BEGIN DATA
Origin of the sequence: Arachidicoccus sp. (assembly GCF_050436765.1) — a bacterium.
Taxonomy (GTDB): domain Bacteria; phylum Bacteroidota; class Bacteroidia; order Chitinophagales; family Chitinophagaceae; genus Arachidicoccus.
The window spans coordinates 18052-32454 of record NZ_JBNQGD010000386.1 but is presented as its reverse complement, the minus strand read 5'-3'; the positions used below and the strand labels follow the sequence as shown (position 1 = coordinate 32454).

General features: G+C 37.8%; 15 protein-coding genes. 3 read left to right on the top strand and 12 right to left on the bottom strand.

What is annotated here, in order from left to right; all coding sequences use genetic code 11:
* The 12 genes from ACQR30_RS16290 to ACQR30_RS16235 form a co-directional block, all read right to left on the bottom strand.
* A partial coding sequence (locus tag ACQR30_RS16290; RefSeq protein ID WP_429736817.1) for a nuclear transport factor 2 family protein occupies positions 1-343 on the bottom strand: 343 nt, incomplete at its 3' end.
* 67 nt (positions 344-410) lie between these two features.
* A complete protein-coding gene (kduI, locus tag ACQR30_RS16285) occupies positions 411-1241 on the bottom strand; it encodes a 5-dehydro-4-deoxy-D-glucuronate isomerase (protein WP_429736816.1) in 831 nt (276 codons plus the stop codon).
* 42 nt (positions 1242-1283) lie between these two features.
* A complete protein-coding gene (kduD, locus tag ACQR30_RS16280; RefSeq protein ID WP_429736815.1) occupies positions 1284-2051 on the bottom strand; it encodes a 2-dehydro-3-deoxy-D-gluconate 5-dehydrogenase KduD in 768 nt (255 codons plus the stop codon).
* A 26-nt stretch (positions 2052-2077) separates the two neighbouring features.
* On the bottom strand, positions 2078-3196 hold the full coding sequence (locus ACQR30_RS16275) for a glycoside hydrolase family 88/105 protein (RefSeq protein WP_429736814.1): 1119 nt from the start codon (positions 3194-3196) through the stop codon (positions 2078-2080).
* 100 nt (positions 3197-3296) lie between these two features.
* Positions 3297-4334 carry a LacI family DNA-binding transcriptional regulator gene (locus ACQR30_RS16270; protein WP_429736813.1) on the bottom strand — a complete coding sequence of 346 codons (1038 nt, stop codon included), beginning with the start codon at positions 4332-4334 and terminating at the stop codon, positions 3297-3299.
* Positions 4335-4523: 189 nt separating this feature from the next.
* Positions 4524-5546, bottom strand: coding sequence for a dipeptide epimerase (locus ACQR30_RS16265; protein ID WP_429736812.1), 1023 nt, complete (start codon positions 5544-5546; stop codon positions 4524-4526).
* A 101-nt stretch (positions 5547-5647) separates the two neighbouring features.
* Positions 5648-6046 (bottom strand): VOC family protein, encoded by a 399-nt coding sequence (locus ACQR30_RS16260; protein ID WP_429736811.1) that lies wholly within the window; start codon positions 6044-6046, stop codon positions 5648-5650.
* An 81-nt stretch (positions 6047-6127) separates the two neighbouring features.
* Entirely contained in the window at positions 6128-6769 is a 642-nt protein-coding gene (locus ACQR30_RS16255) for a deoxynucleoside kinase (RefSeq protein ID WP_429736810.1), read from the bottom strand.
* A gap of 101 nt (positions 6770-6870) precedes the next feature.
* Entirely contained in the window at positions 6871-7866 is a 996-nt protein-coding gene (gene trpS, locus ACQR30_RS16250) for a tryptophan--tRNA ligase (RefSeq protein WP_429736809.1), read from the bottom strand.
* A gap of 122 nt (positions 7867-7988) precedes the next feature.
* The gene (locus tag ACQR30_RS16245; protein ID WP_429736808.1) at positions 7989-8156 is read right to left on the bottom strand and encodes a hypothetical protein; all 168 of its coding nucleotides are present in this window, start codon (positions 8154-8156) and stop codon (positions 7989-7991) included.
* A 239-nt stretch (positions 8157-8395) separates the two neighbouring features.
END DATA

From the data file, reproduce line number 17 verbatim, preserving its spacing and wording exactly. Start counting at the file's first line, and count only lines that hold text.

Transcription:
* Positions 4524-5546, bottom strand: coding sequence for a dipeptide epimerase (locus ACQR30_RS16265; protein ID WP_429736812.1), 1023 nt, complete (start codon positions 5544-5546; stop codon positions 4524-4526).